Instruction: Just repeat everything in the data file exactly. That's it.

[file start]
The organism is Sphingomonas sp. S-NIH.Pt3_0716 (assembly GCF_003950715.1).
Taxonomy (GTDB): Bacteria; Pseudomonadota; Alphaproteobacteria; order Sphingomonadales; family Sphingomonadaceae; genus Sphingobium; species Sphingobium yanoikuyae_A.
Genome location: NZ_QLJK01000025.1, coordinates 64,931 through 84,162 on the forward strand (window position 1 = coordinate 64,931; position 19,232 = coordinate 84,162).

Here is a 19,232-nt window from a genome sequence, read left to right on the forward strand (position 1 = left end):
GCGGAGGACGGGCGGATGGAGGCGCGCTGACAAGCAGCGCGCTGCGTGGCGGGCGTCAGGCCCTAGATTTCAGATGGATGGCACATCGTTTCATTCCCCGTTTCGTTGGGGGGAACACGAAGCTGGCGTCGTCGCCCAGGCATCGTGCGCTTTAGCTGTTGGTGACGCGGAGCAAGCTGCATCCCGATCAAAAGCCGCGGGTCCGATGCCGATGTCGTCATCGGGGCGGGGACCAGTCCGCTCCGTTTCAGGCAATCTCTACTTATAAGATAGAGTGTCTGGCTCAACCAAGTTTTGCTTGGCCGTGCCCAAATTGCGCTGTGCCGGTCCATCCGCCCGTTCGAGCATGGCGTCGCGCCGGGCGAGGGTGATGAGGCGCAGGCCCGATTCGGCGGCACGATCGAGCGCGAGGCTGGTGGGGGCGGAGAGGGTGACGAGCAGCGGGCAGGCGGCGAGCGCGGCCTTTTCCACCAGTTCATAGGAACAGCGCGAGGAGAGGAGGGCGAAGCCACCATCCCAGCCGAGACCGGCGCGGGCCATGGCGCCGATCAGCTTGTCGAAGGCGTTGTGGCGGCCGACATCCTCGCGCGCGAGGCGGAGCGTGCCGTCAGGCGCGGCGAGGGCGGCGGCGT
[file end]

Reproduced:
The organism is Sphingomonas sp. S-NIH.Pt3_0716 (assembly GCF_003950715.1).
Taxonomy (GTDB): Bacteria; Pseudomonadota; Alphaproteobacteria; order Sphingomonadales; family Sphingomonadaceae; genus Sphingobium; species Sphingobium yanoikuyae_A.
Genome location: NZ_QLJK01000025.1, coordinates 64,931 through 84,162 on the forward strand (window position 1 = coordinate 64,931; position 19,232 = coordinate 84,162).

Here is a 19,232-nt window from a genome sequence, read left to right on the forward strand (position 1 = left end):
GCGGAGGACGGGCGGATGGAGGCGCGCTGACAAGCAGCGCGCTGCGTGGCGGGCGTCAGGCCCTAGATTTCAGATGGATGGCACATCGTTTCATTCCCCGTTTCGTTGGGGGGAACACGAAGCTGGCGTCGTCGCCCAGGCATCGTGCGCTTTAGCTGTTGGTGACGCGGAGCAAGCTGCATCCCGATCAAAAGCCGCGGGTCCGATGCCGATGTCGTCATCGGGGCGGGGACCAGTCCGCTCCGTTTCAGGCAATCTCTACTTATAAGATAGAGTGTCTGGCTCAACCAAGTTTTGCTTGGCCGTGCCCAAATTGCGCTGTGCCGGTCCATCCGCCCGTTCGAGCATGGCGTCGCGCCGGGCGAGGGTGATGAGGCGCAGGCCCGATTCGGCGGCACGATCGAGCGCGAGGCTGGTGGGGGCGGAGAGGGTGACGAGCAGCGGGCAGGCGGCGAGCGCGGCCTTTTCCACCAGTTCATAGGAACAGCGCGAGGAGAGGAGGGCGAAGCCACCATCCCAGCCGAGACCGGCGCGGGCCATGGCGCCGATCAGCTTGTCGAAGGCGTTGTGGCGGCCGACATCCTCGCGCGCGAGGCGGAGCGTGCCGTCAGGCGCGGCGAGGGCGGCGGCGT